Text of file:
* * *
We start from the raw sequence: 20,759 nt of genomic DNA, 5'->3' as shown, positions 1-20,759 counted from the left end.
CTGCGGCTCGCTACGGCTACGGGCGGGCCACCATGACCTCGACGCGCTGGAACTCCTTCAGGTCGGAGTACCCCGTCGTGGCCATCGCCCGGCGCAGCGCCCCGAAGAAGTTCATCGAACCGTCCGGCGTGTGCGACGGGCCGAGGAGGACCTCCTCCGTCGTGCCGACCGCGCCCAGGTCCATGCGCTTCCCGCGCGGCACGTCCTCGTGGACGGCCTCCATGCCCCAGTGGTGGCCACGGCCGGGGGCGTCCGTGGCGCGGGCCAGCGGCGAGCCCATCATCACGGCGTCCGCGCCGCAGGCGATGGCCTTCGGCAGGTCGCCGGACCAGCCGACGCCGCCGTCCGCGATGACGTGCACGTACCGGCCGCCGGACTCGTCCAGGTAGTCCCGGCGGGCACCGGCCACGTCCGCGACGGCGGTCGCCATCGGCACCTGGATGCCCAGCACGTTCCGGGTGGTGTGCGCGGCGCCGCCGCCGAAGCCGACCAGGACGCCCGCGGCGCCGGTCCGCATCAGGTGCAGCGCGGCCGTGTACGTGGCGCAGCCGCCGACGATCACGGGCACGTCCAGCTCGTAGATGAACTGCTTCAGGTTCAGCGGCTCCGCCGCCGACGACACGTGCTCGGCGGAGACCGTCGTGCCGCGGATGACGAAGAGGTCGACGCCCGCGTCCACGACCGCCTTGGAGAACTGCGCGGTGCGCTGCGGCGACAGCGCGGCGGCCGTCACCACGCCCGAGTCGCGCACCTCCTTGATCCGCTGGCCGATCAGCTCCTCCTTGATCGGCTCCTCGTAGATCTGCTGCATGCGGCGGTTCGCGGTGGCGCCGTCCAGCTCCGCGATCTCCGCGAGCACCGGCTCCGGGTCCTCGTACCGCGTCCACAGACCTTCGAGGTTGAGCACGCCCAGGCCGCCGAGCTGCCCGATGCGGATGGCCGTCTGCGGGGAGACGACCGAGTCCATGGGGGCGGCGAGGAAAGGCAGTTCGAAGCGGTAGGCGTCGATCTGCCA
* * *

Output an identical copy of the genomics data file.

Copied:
We start from the raw sequence: 20,759 nt of genomic DNA, 5'->3' as shown, positions 1-20,759 counted from the left end.
CTGCGGCTCGCTACGGCTACGGGCGGGCCACCATGACCTCGACGCGCTGGAACTCCTTCAGGTCGGAGTACCCCGTCGTGGCCATCGCCCGGCGCAGCGCCCCGAAGAAGTTCATCGAACCGTCCGGCGTGTGCGACGGGCCGAGGAGGACCTCCTCCGTCGTGCCGACCGCGCCCAGGTCCATGCGCTTCCCGCGCGGCACGTCCTCGTGGACGGCCTCCATGCCCCAGTGGTGGCCACGGCCGGGGGCGTCCGTGGCGCGGGCCAGCGGCGAGCCCATCATCACGGCGTCCGCGCCGCAGGCGATGGCCTTCGGCAGGTCGCCGGACCAGCCGACGCCGCCGTCCGCGATGACGTGCACGTACCGGCCGCCGGACTCGTCCAGGTAGTCCCGGCGGGCACCGGCCACGTCCGCGACGGCGGTCGCCATCGGCACCTGGATGCCCAGCACGTTCCGGGTGGTGTGCGCGGCGCCGCCGCCGAAGCCGACCAGGACGCCCGCGGCGCCGGTCCGCATCAGGTGCAGCGCGGCCGTGTACGTGGCGCAGCCGCCGACGATCACGGGCACGTCCAGCTCGTAGATGAACTGCTTCAGGTTCAGCGGCTCCGCCGCCGACGACACGTGCTCGGCGGAGACCGTCGTGCCGCGGATGACGAAGAGGTCGACGCCCGCGTCCACGACCGCCTTGGAGAACTGCGCGGTGCGCTGCGGCGACAGCGCGGCGGCCGTCACCACGCCCGAGTCGCGCACCTCCTTGATCCGCTGGCCGATCAGCTCCTCCTTGATCGGCTCCTCGTAGATCTGCTGCATGCGGCGGTTCGCGGTGGCGCCGTCCAGCTCCGCGATCTCCGCGAGCACCGGCTCCGGGTCCTCGTACCGCGTCCACAGACCTTCGAGGTTGAGCACGCCCAGGCCGCCGAGCTGCCCGATGCGGATGGCCGTCTGCGGGGAGACGACCGAGTCCATGGGGGCGGCGAGGAAAGGCAGTTCGAAGCGGTAGGCGTCGATCTGCCA